Unsolved Murders

Philip Greenbaum

Age: 62

Sex: male

Date: 21 Oct 1949

Place: Meanwood Road, Leeds, Yorkshire

Source: www.britishnewspaperarchive.co.uk

Philip Greenbaum died three months after he was attacked by two men. However, it could not be determined whether he had died as a result of his injury or from natural causes and the jury at his inquest on Friday 21 October 1949 returned an open verdict.

He was attacked in his tailors’ shop on 6 July 1949 and died later in the Leeds Infirmary on 17 October 1949 from his injuries. Although he had apparently made a good recovery and had returned home, he was later readmitted to the hospital suffering from concussion and head injuries after he collapsed in his shop about two weeks before his death.

He said that two men entered his shop on 6 July 1949 and demanded money and then threw a cloth over his head and struck him over the head repeatedly with a bottle.

A woman that lived next door to his shop heard the attack whilst she was in her cellar and then heard Philip Greenbaum groaning. The woman then went into his shop with another woman after dialling 999 and found Philip Greenbaum staggering towards the door with cuts on his head.

It was said that Philip Greenbaum was reputed in the neighbourhood to have been a wealthy man and that was believed to have been the motive for the attack. It was said that although Philip Greenbaum had been badly battered, he had refused to disclose the whereabouts of his money. It was said that after being asked by one of his assailants, 'Where is the money?', that he had indicated a drawer that he used as a till. When his neighbours looked in the drawer they found only a few coppers.

When the police arrived at the shop, they found the interior in a state of disorder. They said, 'There was an overturned table and near the sink were traces of blood and remnants of a broken bottle'.

Following Philip Greenbaum's death his two sons offered a £100 reward for information leading to the arrest and conviction of the two men. One of the brothers said, 'Before this incident my father was a strong man'.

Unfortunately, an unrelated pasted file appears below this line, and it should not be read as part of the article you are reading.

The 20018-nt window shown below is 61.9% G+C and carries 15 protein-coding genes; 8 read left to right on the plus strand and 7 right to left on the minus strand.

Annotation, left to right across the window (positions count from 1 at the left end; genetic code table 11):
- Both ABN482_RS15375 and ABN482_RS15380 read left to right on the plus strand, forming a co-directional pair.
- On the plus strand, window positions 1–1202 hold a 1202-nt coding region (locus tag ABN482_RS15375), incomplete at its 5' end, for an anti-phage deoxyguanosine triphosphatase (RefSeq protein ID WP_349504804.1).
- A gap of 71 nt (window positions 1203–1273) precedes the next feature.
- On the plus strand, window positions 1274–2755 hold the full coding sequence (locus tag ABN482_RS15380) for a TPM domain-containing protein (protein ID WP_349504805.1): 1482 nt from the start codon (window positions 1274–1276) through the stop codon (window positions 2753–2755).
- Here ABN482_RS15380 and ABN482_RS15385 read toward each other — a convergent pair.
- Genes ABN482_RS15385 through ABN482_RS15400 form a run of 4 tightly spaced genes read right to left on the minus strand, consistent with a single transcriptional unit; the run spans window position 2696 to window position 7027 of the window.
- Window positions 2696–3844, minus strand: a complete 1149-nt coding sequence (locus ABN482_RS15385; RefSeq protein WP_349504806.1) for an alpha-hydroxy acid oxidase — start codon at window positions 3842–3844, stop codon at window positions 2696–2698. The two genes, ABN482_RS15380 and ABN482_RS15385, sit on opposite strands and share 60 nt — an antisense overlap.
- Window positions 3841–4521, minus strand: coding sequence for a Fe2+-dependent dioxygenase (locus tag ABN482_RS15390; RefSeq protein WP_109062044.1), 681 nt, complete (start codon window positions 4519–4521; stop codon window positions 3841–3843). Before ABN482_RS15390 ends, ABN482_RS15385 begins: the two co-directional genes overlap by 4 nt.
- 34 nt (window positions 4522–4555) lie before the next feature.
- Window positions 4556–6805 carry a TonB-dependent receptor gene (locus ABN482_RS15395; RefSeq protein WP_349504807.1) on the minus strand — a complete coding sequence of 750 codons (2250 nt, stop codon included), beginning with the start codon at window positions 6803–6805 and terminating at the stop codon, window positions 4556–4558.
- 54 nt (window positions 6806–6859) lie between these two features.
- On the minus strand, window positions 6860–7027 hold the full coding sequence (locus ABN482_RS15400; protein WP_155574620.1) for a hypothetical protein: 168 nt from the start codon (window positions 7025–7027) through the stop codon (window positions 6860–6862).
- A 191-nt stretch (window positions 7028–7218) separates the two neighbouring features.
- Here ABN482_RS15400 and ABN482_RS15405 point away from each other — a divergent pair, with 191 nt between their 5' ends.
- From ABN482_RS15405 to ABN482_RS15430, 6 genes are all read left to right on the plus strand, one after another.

At Philip Greenbaum's inquest Leeds CID officers said that they had found a clue during their investigation that had given them an important lead on the two men that had attacked Philip Greenbaum, describing it as an unusual, but very important clue that led them to interview many people and take many statements. A police inspector said that the clue was so unusual that it was the first time in his knowledge that it had been used in a criminal investigation in the Leeds area. However, they didn't say what the clue was.

The inquest heard that the medical evidence showed that Philip Greenbaum's death could have been due to the attack. However, the doctor that carried out the post-mortem said that whilst it was possible that the haemorrhage that Philip Greenbaum died from could have been due to the assault, it was also possible that it could have come on spontaneously without any ascertainable cause. He added that he would not have known that it was the result of an assault had he not known the history of the case.

The coroner said, 'It seems strange to me that two women heard groaning and heard another man asking for money in the shop. One of them later looked through the window and saw a man and then they stood at the shop next door and waited for the men to come out'. The detective inspector then replied, 'It is quite true that a woman at a house at the back of the shop heard moaning and groaning. She informed the occupier of the shop next door. They looked through the window and saw two men. For reasons best known to themselves they waited till all the act had been completed'.

When the coroner returned the open verdict, he added, 'It is very unfortunate that these women did not give any warning beforehand'.

Philip Greenbaum was from Birmingham but had been in business in Leeds for 17 years.

*map pointers are rough estimates based on known location details as per Place field above.

see Yorkshire Post and Leeds Intelligencer - Friday 21 October 1949

see Manchester Evening News - Monday 17 October 1949

see Yorkshire Evening Post - Thursday 07 July 1949

see Yorkshire Evening Post - Thursday 20 October 1949

see Yorkshire Post and Leeds Intelligencer - Friday 21 October 1949

see Portsmouth Evening News - Monday 17 October 1949

see Yorkshire Evening Post - Friday 04 November 1949

see Yorkshire Evening Post - Monday 17 October 1949

see Western Mail - Tuesday 18 October 1949

see Aberdeen Press and Journal - Saturday 19 November 1949

see Hartlepool Northern Daily Mail - Monday 17 October 1949

see Yorkshire Post and Leeds Intelligencer - Saturday 05 November 1949